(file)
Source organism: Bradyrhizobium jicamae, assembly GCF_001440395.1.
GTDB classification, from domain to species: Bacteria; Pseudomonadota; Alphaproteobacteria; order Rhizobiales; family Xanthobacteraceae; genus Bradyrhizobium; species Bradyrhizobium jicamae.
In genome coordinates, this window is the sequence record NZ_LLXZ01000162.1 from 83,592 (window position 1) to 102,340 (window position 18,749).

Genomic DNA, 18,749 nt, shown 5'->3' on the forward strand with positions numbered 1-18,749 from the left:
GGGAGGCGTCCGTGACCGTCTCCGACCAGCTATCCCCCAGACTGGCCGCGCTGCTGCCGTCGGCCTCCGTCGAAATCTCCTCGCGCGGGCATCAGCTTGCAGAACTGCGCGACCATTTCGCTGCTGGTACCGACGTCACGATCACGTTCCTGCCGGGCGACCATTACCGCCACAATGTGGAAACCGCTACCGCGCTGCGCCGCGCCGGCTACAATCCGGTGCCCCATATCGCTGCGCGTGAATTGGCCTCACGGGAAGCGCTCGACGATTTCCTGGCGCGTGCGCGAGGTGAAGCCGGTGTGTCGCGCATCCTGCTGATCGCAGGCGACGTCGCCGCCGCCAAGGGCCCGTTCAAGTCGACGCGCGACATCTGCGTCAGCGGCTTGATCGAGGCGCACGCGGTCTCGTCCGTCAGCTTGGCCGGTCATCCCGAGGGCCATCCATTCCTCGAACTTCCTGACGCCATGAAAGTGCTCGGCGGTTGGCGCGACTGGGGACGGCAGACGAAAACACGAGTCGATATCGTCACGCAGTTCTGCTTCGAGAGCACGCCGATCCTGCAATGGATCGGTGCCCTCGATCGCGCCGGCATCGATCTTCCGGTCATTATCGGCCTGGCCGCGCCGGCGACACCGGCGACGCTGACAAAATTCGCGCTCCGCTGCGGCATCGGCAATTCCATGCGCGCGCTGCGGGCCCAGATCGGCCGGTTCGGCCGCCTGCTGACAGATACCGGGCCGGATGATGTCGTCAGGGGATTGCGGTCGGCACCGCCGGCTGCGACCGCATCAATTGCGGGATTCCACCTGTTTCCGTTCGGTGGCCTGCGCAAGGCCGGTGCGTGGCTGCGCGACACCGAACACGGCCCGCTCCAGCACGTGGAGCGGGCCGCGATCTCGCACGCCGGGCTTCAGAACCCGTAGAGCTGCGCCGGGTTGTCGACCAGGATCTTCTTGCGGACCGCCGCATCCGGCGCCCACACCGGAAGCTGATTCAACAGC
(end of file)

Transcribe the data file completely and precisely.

Source organism: Bradyrhizobium jicamae, assembly GCF_001440395.1.
GTDB classification, from domain to species: Bacteria; Pseudomonadota; Alphaproteobacteria; order Rhizobiales; family Xanthobacteraceae; genus Bradyrhizobium; species Bradyrhizobium jicamae.
In genome coordinates, this window is the sequence record NZ_LLXZ01000162.1 from 83,592 (window position 1) to 102,340 (window position 18,749).

Genomic DNA, 18,749 nt, shown 5'->3' on the forward strand with positions numbered 1-18,749 from the left:
GGGAGGCGTCCGTGACCGTCTCCGACCAGCTATCCCCCAGACTGGCCGCGCTGCTGCCGTCGGCCTCCGTCGAAATCTCCTCGCGCGGGCATCAGCTTGCAGAACTGCGCGACCATTTCGCTGCTGGTACCGACGTCACGATCACGTTCCTGCCGGGCGACCATTACCGCCACAATGTGGAAACCGCTACCGCGCTGCGCCGCGCCGGCTACAATCCGGTGCCCCATATCGCTGCGCGTGAATTGGCCTCACGGGAAGCGCTCGACGATTTCCTGGCGCGTGCGCGAGGTGAAGCCGGTGTGTCGCGCATCCTGCTGATCGCAGGCGACGTCGCCGCCGCCAAGGGCCCGTTCAAGTCGACGCGCGACATCTGCGTCAGCGGCTTGATCGAGGCGCACGCGGTCTCGTCCGTCAGCTTGGCCGGTCATCCCGAGGGCCATCCATTCCTCGAACTTCCTGACGCCATGAAAGTGCTCGGCGGTTGGCGCGACTGGGGACGGCAGACGAAAACACGAGTCGATATCGTCACGCAGTTCTGCTTCGAGAGCACGCCGATCCTGCAATGGATCGGTGCCCTCGATCGCGCCGGCATCGATCTTCCGGTCATTATCGGCCTGGCCGCGCCGGCGACACCGGCGACGCTGACAAAATTCGCGCTCCGCTGCGGCATCGGCAATTCCATGCGCGCGCTGCGGGCCCAGATCGGCCGGTTCGGCCGCCTGCTGACAGATACCGGGCCGGATGATGTCGTCAGGGGATTGCGGTCGGCACCGCCGGCTGCGACCGCATCAATTGCGGGATTCCACCTGTTTCCGTTCGGTGGCCTGCGCAAGGCCGGTGCGTGGCTGCGCGACACCGAACACGGCCCGCTCCAGCACGTGGAGCGGGCCGCGATCTCGCACGCCGGGCTTCAGAACCCGTAGAGCTGCGCCGGGTTGTCGACCAGGATCTTCTTGCGGACCGCCGCATCCGGCGCCCACACCGGAAGCTGATTCAACAGC